Jacques de Fouchier s trip, March 1975
In 1975, Paribas President Jacques de Fouchier travelled to the Gulf for a two-leg trip, which was to include high-level meetings in the UAE and Oman. The first stop was in Dubai, where he was received by the Emir, H.H. Sheikh Rashid bin Saeed Al Maktoum. De Fouchier then continued to Muscat, the capital of Oman, for the inauguration on 15 March, of Paribas new branch in the city. At the accompanying reception, de Fouchier hosted many leading figures, among them the French Ambassador Mejid Kebaili, H.H. Sayyid Abbas bin Faisal Al Said, H.H. Sayyid Thuwaini bin Shihab Al Said, Personal Advisor to the Sultan and Governor of Muscat, and H.E. Qais Zawawi, the Minister of Foreign Affairs.
Inauguration of the Bahrain branch, October 1975
The official opening of the Bahrain branch took place on 21 October 1975. Paribas Chief Executive Officer Pierre Moussa attended the event alongside Claude de Kémoularia and Hubert de Saint-Amand. During the trip, the Paribas delegation met the Emir of Bahrain, H.H. Sheikh Isa bin Salman Al Khalifa, and H.R.H. Prince Khalifa bin Salman Al Khalifa, the Prime Minister.
December 1975 visits
A few months after Moussa s trip to the Gulf region, the Bank arranged a further mission to Kuwait and Bahrain with a view to developing business there. Paribas strategy was taking shape on the ground, through the successive opening of branches, and had three objectives. The first was to channel purely financial Arab investment into major French and other European companies, the idea being to offer stakes of 1-5 percent in the equity of these companies. The second objective was to encourage Arab investors to take strategic shareholdings in major French/European industrial concerns, in this case a larger stake of 10-40 percent of a company or a major project. Paribas Arab partners insisted, however, that this second approach was only viable where the company in question had strong industrial or commercial interests in Arab countries. The third part of Paribas strategy was to attract European capital into major infrastructure or development projects in the Gulf States.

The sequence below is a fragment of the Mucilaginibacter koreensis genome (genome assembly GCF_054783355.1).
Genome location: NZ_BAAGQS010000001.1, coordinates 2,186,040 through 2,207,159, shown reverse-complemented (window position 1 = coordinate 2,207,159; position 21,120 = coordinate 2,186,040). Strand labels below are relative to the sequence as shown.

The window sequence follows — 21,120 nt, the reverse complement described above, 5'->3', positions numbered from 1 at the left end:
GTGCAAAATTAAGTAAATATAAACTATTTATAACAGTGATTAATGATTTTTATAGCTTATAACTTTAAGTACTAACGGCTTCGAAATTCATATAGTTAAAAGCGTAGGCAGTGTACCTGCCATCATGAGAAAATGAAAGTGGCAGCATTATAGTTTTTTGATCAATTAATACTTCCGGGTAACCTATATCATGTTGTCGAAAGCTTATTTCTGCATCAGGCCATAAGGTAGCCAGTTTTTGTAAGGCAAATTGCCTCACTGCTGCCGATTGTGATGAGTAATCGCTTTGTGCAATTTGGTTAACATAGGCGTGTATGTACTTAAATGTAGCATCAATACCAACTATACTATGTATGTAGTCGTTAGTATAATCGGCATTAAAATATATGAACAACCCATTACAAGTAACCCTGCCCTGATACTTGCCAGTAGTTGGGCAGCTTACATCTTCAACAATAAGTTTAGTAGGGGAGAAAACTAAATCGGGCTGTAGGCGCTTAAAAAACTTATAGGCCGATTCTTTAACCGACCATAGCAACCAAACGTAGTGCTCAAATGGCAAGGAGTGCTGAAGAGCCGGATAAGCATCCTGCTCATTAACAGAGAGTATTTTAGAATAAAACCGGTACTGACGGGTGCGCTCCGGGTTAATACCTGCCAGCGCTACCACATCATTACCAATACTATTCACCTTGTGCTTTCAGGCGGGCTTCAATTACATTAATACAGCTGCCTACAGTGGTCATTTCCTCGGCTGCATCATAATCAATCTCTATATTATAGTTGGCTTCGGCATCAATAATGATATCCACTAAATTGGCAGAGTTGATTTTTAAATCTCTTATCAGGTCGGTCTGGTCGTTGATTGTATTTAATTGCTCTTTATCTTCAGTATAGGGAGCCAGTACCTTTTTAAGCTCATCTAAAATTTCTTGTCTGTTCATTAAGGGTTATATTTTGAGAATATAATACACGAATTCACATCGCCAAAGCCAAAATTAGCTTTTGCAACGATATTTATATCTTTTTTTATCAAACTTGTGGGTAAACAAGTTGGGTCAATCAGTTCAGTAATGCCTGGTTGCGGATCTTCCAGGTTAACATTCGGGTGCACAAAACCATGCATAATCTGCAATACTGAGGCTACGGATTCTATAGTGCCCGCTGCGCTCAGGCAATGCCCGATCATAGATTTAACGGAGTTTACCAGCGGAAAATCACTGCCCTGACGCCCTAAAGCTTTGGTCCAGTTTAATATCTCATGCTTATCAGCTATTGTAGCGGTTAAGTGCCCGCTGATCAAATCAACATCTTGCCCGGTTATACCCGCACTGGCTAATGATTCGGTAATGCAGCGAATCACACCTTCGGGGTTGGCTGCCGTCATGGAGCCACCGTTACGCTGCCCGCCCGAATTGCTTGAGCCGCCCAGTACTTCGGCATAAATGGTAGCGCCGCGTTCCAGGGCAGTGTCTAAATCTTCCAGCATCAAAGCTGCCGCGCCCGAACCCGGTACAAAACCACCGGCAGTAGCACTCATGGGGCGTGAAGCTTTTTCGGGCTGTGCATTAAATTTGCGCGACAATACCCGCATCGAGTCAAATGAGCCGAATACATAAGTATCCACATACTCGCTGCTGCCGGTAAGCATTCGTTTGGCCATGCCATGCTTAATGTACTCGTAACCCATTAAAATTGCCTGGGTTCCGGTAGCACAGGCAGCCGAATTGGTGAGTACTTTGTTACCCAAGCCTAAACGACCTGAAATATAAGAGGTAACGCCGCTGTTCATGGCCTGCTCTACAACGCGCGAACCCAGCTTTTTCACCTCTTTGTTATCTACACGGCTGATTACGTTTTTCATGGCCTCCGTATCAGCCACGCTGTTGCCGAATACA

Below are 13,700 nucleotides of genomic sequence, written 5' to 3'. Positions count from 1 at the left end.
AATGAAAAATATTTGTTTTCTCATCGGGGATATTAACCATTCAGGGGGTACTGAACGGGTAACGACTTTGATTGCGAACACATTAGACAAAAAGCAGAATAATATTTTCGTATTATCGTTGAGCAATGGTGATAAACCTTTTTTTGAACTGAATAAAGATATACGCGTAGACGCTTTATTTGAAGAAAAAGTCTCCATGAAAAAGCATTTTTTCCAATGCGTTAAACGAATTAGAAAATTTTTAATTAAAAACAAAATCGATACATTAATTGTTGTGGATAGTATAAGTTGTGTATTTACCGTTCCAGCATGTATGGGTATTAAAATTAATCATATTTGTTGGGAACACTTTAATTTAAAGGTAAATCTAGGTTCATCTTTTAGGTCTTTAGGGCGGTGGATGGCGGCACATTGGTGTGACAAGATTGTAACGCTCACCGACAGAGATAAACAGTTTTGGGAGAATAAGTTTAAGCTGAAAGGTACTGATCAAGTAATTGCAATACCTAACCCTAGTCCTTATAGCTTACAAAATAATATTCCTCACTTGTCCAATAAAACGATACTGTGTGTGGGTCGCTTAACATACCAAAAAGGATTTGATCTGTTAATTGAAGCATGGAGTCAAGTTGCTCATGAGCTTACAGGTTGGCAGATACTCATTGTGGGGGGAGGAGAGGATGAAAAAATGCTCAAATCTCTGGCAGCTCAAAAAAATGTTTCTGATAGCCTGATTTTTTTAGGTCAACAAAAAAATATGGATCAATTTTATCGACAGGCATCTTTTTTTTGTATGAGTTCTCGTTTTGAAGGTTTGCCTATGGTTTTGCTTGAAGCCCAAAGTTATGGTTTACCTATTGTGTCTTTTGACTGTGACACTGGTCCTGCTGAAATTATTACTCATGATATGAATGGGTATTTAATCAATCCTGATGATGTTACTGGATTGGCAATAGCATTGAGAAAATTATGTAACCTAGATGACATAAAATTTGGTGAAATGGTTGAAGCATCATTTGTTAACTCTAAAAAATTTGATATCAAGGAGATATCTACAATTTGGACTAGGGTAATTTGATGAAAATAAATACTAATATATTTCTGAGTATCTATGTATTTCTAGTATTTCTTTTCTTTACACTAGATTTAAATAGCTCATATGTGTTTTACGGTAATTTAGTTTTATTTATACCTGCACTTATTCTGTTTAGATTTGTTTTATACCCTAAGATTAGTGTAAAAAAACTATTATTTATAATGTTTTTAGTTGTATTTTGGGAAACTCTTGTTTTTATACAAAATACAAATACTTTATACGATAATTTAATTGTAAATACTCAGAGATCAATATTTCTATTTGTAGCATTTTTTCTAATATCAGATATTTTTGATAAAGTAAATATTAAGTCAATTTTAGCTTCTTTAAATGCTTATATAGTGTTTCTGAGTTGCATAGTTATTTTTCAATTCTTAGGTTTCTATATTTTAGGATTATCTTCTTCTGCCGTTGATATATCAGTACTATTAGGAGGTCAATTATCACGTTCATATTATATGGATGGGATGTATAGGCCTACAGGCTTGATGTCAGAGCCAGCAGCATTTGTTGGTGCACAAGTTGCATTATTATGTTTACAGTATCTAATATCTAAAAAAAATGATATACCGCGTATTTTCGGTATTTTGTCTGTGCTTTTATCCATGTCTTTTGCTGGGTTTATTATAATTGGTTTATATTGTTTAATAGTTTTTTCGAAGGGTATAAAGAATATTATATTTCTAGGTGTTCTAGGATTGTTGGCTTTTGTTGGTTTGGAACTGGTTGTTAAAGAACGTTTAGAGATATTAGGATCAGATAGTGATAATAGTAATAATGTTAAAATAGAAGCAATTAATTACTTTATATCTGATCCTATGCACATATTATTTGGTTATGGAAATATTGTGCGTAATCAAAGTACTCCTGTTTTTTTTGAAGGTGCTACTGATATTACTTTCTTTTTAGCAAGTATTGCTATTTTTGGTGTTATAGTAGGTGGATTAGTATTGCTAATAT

Kuwait, in particular, offered the greatest potential, both from an industrial and a financial viewpoint, but Paribas found that poor performance in many global stock markets had dissuaded many Kuwaitis from investing in foreign securities. However, local businesses, whether industrial, financial or in the real estate market, often held out attractive returns and were often more popular among Kuwaitis. The Kuwait government was also much more enthusiastic on developing projects at home, the feeling being that they would bring a good return, focus on the market in the Arab peninsula and create high added value. Kuwait offered many advantages for this approach, including free land, low-cost energy and 10 or 15-year loans at 5 percent interest from the Industrial Bank of Kuwait, which was
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